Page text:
Alkie IV (oz5403)
About this Plan
Alkie IV. Tailless biplane sport model. For .049 power.
Quote: "No freak, just to be different, this is a high performance ship with many special and desirable attributes. This duo-mono configuration was proved by the French Dellannes - real aircraft. Alkie IV, by Roland T Mayer.
As the name implies, this is the fourth in a series of duo-mono configurations that we have had the pleasure to design arid fly in the past few years. After this rather lengthy association with he little by-wingers, we will go on record as saying that for sure at least one of those fifty million Frenchmen wasn't wrong. M'sieur Delanne, who turned out several admirable duo-monos just before the roof fell in on La Belle France, really had something.
As the latest in our series, Alkie IV displays the type of performance we had hoped might eventually be attained when the number one ship was started. Like the previous models this ship has shown itself to be extremely stable, particularly with respect to stalls, and excellent for windy weather flying. Under power the climb is steep and steady with none of the eccentricities so common to many hot free flights, and because of the unique characteristics of the duo-mono conftguracion, the transition from climb to glide is a sight to behold.
This helpful peculiarity further accounts for an extremely stable, flat glide by virtue of its automatic compensation for gusts and rough air in general. The gimmick boils down simply to the proper use of decalage. In the case of Alkie IV, the main wing was set at +3° and the secondary wing set at -2°. The idea is to have the secondary wing approach its position of maximum lift as the main wing approaches its stalling point. The resulting unbalanced pitching moment immediately acts to restore the ship to its normal flight attitude. This arrangement, simple as it may seem, accounts for the unique and pleasing characteristics of the ship.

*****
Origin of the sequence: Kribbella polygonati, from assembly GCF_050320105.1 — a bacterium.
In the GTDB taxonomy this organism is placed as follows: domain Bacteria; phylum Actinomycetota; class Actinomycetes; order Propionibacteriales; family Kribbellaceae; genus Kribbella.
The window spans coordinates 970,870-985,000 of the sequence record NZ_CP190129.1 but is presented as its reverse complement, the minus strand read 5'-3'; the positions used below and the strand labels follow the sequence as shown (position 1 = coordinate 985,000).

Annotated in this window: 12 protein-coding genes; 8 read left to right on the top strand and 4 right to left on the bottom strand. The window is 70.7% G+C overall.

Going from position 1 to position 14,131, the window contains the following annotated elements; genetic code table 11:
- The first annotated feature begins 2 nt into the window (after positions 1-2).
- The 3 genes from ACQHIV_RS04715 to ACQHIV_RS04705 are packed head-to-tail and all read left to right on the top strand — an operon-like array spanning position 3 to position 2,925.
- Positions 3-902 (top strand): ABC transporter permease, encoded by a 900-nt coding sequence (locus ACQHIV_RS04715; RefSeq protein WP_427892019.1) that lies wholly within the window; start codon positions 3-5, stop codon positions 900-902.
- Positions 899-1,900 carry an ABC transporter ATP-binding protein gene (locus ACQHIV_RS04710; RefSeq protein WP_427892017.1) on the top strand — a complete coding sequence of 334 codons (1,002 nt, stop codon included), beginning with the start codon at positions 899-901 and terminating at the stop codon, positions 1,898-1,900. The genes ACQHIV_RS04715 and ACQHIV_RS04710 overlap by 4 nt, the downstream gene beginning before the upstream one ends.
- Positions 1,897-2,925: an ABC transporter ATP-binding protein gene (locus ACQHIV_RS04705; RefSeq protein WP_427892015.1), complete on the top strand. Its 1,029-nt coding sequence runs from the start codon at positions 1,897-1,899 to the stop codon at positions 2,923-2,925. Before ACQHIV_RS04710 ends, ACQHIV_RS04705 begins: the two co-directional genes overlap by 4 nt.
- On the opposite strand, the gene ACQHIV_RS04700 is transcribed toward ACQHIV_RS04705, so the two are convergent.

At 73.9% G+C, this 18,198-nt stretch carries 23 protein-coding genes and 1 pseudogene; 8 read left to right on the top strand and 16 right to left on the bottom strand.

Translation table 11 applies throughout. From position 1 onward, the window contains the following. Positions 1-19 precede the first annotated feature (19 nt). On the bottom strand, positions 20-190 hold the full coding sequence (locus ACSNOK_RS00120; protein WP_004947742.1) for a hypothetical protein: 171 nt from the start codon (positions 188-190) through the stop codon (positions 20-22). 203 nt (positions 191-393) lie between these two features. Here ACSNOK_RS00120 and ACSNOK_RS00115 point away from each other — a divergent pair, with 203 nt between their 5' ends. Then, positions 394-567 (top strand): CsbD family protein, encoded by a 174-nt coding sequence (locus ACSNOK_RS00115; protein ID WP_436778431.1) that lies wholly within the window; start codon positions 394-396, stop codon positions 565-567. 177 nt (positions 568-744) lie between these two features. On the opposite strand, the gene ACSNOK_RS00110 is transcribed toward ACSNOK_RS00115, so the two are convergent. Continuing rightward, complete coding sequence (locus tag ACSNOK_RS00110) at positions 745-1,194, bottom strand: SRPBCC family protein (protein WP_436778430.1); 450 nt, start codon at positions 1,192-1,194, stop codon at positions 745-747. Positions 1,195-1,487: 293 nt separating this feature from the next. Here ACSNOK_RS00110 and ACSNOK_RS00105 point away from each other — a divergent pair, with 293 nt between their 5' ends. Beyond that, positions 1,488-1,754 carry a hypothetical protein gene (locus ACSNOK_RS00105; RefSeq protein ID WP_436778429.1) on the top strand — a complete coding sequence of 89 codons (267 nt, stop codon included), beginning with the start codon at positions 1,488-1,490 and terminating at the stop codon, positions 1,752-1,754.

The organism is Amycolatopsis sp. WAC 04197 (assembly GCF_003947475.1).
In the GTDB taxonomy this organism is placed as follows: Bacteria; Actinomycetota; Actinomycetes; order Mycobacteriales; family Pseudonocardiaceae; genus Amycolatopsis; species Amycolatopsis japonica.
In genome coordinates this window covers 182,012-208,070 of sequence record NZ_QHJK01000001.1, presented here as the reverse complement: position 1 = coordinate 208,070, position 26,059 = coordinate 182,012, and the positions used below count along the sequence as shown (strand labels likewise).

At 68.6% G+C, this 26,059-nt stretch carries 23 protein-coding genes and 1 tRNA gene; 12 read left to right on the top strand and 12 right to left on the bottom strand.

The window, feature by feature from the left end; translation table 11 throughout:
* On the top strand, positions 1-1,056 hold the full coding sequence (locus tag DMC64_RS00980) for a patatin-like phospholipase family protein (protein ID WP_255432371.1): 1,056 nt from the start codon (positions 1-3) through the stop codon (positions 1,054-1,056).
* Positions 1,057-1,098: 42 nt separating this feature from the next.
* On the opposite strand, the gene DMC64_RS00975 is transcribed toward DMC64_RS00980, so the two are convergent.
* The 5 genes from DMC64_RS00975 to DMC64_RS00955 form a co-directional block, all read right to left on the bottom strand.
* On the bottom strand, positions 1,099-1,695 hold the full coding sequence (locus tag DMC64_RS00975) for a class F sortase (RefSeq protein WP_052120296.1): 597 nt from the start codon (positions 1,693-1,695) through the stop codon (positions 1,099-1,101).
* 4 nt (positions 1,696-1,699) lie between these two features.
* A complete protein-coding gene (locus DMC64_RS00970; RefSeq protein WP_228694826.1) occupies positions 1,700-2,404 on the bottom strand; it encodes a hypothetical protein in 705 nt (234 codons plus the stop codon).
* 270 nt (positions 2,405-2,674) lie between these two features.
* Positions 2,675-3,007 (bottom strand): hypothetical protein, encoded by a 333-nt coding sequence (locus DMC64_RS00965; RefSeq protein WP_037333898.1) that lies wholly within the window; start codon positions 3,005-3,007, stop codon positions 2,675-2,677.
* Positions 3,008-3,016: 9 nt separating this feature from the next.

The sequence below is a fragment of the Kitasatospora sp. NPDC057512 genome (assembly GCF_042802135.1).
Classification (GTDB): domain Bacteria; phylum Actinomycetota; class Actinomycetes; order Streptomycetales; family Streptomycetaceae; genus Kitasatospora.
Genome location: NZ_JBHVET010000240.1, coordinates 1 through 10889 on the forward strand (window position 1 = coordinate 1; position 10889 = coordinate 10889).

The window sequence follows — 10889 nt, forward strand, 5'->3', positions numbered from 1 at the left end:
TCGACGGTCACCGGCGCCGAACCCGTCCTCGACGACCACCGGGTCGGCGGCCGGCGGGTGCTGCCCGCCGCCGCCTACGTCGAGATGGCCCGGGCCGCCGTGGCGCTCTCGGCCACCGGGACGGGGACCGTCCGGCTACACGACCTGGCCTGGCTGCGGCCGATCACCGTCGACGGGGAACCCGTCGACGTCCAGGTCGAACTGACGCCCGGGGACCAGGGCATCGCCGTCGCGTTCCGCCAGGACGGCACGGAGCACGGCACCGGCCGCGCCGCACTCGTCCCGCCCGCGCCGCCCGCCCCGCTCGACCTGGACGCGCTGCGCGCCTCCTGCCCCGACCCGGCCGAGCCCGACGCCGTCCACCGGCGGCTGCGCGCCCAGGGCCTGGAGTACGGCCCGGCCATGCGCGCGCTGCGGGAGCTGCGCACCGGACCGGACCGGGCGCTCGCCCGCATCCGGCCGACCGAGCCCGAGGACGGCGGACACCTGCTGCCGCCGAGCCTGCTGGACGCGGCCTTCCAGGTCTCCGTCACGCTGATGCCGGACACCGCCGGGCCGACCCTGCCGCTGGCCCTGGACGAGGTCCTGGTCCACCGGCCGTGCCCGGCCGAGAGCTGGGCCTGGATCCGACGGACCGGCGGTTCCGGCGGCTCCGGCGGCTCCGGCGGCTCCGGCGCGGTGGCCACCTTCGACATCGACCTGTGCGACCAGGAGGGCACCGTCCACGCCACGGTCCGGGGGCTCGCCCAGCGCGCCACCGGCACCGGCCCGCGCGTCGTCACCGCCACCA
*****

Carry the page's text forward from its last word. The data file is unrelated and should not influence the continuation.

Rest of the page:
Since the performance of a free fllight model is generally proportional to its flying weight, care should be exercised during construction to keep the ship as light as possible without sacrificing structural strength. If intended for competition, Alkie IV should be held close to the 5 oz minimum for half A's.
The wings are of conventional Ritz type construction built on a simple jig made up of two 1/8 sheet plates cemented to the work bench at the positions indicated on the plan.
The fuselage is built around a center keel. First the center ply of the pylon is cemented in place as shown. Then all the bulkheads except number two are added. Next add the top and bottom sheets. Now cut away keep and bottom sheer, previously marked to allow passage for the secondary wing...."
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Supplementary file notes
Article pages, text and pics, thanks to theshadow.
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